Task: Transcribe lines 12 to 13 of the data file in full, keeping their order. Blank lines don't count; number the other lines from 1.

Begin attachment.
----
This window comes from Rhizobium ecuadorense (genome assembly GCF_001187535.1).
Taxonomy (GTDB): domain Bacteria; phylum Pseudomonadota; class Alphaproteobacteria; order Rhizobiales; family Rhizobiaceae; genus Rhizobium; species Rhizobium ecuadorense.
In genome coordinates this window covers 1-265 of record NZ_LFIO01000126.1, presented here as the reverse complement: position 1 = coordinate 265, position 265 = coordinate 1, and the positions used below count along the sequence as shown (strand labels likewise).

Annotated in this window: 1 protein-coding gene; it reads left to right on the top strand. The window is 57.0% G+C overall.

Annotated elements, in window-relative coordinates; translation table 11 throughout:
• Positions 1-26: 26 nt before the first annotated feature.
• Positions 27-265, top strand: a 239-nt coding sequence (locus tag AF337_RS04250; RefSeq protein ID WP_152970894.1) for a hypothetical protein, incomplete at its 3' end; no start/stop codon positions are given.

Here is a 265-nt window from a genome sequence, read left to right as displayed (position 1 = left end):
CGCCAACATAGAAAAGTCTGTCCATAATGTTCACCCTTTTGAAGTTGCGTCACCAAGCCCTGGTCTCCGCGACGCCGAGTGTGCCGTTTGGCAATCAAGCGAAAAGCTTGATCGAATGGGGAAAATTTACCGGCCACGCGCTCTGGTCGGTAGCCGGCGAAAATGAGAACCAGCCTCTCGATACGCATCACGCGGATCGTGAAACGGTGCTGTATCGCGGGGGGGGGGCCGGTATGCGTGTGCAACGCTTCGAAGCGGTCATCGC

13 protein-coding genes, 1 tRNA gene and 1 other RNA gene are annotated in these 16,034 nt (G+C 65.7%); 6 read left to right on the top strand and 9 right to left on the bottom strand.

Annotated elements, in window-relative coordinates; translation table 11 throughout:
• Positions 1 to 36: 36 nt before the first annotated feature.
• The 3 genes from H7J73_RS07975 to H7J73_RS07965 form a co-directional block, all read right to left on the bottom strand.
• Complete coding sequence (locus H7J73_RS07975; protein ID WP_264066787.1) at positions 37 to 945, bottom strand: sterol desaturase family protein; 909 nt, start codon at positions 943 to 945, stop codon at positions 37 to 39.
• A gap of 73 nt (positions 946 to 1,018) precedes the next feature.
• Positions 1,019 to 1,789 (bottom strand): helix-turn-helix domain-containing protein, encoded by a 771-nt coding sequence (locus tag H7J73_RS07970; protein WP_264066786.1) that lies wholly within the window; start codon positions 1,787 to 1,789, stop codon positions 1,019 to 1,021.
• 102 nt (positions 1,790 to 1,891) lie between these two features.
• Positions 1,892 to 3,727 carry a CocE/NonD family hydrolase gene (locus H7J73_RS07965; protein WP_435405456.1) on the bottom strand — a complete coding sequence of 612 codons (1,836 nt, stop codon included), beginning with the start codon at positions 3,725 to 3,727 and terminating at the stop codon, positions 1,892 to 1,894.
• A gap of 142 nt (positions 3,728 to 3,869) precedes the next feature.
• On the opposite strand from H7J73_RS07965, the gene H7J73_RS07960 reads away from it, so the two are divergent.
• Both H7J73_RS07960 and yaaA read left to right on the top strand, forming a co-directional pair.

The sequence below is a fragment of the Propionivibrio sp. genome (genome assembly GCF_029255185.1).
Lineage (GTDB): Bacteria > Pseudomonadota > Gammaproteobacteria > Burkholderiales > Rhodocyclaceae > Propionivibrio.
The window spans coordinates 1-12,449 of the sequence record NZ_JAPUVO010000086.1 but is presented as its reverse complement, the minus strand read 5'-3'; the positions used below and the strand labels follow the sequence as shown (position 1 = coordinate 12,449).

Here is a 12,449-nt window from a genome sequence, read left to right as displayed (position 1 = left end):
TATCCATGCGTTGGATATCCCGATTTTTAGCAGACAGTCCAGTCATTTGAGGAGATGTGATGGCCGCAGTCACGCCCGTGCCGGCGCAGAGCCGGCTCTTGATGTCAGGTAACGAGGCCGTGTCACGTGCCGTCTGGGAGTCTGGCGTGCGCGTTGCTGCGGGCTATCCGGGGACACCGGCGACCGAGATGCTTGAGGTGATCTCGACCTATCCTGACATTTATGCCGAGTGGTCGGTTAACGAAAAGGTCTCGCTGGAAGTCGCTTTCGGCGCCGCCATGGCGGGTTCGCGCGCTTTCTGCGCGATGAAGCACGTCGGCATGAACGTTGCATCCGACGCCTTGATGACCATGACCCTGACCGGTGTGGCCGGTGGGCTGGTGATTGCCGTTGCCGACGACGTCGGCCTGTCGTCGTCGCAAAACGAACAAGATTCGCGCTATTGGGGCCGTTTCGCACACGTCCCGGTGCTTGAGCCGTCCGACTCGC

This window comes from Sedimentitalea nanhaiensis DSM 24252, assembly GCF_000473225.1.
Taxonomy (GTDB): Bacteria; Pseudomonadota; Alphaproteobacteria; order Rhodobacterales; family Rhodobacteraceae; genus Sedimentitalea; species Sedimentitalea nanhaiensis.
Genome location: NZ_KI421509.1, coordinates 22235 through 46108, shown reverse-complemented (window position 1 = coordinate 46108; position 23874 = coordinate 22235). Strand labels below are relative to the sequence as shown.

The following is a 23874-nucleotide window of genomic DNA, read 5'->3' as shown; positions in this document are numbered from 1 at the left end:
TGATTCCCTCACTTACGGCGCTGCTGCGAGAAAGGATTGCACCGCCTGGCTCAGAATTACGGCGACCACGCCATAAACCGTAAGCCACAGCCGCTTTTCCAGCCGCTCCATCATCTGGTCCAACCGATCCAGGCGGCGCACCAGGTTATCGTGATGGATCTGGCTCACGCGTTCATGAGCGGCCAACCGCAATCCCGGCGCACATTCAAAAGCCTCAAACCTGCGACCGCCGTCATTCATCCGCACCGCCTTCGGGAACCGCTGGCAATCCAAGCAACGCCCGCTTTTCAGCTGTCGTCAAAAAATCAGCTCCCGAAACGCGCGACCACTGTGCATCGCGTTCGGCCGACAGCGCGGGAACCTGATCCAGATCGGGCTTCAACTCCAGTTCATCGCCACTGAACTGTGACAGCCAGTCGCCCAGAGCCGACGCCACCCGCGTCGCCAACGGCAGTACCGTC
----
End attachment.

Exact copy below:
• Positions 1 to 36: 36 nt before the first annotated feature.
• The 3 genes from H7J73_RS07975 to H7J73_RS07965 form a co-directional block, all read right to left on the bottom strand.